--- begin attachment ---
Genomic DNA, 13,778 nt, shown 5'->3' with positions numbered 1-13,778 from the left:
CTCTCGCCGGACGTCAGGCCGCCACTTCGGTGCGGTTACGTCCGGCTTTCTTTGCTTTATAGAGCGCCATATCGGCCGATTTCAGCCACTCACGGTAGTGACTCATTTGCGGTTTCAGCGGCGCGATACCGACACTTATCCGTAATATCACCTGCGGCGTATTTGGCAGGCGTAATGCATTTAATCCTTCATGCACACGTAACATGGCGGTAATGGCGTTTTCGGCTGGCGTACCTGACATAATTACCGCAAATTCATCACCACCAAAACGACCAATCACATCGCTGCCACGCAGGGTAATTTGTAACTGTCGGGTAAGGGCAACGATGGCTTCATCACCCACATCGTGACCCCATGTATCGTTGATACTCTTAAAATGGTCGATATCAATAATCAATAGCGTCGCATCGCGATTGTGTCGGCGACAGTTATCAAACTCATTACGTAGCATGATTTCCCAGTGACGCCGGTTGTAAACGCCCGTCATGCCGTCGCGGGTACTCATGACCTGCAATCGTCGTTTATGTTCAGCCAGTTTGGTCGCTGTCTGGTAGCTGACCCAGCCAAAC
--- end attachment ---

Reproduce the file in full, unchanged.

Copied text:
Genomic DNA, 13,778 nt, shown 5'->3' with positions numbered 1-13,778 from the left:
CTCTCGCCGGACGTCAGGCCGCCACTTCGGTGCGGTTACGTCCGGCTTTCTTTGCTTTATAGAGCGCCATATCGGCCGATTTCAGCCACTCACGGTAGTGACTCATTTGCGGTTTCAGCGGCGCGATACCGACACTTATCCGTAATATCACCTGCGGCGTATTTGGCAGGCGTAATGCATTTAATCCTTCATGCACACGTAACATGGCGGTAATGGCGTTTTCGGCTGGCGTACCTGACATAATTACCGCAAATTCATCACCACCAAAACGACCAATCACATCGCTGCCACGCAGGGTAATTTGTAACTGTCGGGTAAGGGCAACGATGGCTTCATCACCCACATCGTGACCCCATGTATCGTTGATACTCTTAAAATGGTCGATATCAATAATCAATAGCGTCGCATCGCGATTGTGTCGGCGACAGTTATCAAACTCATTACGTAGCATGATTTCCCAGTGACGCCGGTTGTAAACGCCCGTCATGCCGTCGCGGGTACTCATGACCTGCAATCGTCGTTTATGTTCAGCCAGTTTGGTCGCTGTCTGGTAGCTGACCCAGCCAAAC